A thoughtful, handwritten letter always impresses people in Senate and congressional offices. But sending in cards like those perforated on the outside of this month’s Kentucky Living will also make national leaders take notice. The addresses of your senators are already printed on those cards to make mailing them easier. If you’re not sure who your congressional representative is, you can look up their address on the map on the outside cover of the magazine.
Or you can use a computer to send an e-mail. In these days of heavy use of the Internet, congressional offices are getting increasingly used to hearing from their constituents by electronic messaging. Just go to www.kaec.org and you’ll find easy steps for sending a message to your senators and members of Congress.
The cost of electricity will increase in the coming years. But you can influence the size of that increase. Your local, customer-owned electric co-op is working constantly to deliver to you the best possible combination of safe, reliable, and affordable electric power.
These are unusual times, and now your local electric co-op needs you to step up and take action as a co-op member. Let your elected officials know you’re paying attention to these issues, and that you expect the same from them.
THE GATHERING STORM IN ELECTRICITY
Electric utilities face an unprecedented combination of events that will raise your electric bill in the coming years. Experts call it a “perfect storm” of unusual conditions coming together at the same time. Here is what’s causing those storm clouds:
- As people use more electricity, expensive, new power sources will be needed. Soon.
- Huge and rapidly growing economies in China and India are competing for a wide range of resources, pushing up prices all over the world for basic needs like energy.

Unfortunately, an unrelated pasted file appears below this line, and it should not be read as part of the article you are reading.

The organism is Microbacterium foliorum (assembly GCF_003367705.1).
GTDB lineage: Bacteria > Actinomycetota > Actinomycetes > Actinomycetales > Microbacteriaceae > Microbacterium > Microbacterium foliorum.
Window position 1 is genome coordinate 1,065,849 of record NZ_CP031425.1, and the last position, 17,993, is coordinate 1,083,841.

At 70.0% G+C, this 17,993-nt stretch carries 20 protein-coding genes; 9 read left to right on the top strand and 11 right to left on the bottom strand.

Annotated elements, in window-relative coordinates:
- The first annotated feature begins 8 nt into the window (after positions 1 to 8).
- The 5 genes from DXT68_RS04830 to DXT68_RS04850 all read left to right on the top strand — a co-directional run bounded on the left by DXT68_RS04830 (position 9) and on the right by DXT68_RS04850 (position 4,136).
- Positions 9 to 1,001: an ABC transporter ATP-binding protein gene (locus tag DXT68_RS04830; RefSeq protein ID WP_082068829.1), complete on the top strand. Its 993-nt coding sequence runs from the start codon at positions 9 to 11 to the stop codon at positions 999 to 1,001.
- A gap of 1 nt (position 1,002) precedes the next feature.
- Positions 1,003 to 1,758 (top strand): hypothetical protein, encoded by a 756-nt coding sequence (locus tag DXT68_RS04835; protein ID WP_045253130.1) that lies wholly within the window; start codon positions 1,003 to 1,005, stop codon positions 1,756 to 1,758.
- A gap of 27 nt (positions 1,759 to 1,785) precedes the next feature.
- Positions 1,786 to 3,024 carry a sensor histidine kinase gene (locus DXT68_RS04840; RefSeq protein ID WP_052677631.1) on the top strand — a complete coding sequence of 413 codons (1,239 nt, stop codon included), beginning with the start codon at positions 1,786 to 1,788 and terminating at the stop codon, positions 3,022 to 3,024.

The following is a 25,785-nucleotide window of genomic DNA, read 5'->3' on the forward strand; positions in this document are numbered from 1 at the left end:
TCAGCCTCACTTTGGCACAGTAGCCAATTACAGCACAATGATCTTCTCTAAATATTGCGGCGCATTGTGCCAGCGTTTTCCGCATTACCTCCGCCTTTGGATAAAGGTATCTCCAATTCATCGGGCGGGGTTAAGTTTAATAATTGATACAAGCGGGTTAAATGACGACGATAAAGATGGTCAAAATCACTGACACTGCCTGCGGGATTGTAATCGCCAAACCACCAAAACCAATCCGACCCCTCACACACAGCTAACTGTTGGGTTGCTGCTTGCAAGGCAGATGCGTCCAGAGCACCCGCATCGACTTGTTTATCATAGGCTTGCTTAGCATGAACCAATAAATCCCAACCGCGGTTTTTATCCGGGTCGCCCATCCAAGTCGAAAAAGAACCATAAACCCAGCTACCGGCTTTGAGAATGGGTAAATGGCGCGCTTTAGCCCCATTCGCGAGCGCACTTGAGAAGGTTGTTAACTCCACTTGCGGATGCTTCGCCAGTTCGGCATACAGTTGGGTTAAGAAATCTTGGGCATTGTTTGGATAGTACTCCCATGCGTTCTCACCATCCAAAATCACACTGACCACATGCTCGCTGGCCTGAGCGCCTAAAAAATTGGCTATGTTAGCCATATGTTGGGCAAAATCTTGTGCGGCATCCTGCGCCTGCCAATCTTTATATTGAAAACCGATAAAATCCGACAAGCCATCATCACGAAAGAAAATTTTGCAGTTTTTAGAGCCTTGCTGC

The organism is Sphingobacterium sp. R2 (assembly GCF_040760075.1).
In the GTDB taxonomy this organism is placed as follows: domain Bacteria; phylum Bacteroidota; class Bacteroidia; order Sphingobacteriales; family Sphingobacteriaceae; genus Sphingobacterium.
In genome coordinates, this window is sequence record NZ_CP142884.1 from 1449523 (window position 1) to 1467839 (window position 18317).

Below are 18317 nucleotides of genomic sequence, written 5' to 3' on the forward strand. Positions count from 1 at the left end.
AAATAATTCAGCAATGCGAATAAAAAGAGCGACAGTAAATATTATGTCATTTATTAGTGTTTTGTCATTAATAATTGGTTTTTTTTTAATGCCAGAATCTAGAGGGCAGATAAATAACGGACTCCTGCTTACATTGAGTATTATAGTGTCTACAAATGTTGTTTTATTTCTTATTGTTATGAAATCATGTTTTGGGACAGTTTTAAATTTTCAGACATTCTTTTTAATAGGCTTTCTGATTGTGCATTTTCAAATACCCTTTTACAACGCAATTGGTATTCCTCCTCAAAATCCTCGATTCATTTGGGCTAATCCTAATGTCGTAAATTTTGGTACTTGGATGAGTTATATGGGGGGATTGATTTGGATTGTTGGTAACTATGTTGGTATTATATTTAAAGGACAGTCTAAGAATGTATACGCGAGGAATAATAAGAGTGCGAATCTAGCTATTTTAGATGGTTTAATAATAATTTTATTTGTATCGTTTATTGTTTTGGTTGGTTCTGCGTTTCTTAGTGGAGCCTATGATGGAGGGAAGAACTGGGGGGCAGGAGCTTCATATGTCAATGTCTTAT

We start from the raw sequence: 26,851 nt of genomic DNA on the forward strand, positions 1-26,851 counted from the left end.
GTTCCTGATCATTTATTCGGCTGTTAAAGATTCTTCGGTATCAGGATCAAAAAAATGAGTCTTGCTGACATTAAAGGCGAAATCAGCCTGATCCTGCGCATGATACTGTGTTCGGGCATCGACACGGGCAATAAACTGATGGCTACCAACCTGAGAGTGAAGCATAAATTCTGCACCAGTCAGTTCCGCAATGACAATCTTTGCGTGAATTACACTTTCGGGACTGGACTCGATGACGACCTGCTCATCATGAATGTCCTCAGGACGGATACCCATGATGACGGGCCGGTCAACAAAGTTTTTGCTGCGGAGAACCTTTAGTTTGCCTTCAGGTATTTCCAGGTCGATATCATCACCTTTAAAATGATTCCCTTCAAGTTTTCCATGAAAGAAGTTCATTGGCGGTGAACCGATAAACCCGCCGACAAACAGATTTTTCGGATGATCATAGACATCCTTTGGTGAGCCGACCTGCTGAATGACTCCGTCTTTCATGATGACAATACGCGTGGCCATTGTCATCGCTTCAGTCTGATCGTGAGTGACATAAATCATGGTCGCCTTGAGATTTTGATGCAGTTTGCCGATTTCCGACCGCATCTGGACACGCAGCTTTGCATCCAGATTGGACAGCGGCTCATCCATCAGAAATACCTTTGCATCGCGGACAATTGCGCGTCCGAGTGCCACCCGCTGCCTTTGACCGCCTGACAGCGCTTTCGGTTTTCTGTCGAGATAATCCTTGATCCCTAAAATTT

- Modern industry, including electric utilities, has been blamed for contributing to global warming. Some solutions would make electricity unaffordable for many people.
- Global climate change proposals could hit Kentucky especially hard. Some of those plans would dramatically raise the cost of burning coal, which supplies nearly all the electricity in Kentucky.
WHAT WASHINGTON NEEDS TO KNOW
Kentucky’s electric co-ops want you to ask your elected officials in Washington, D.C., how they plan to keep your electricity reliable and affordable. Send them a postcard or an e-mail asking for answers.
Here are the questions your senators and members of Congress should be able to answer:
- What is your plan to make sure we have the electricity we’ll need in the future?
- What are you doing to fully fund the research required to make environmentally friendly electric plants an affordable reality?
- Balancing electricity needs and environmental goals will be difficult. How much will it increase my electric bill and what will you do to make it affordable?
Contact your elected officials using the postcards on the back cover of the magazine or send an e-mail by going to www.kaec.org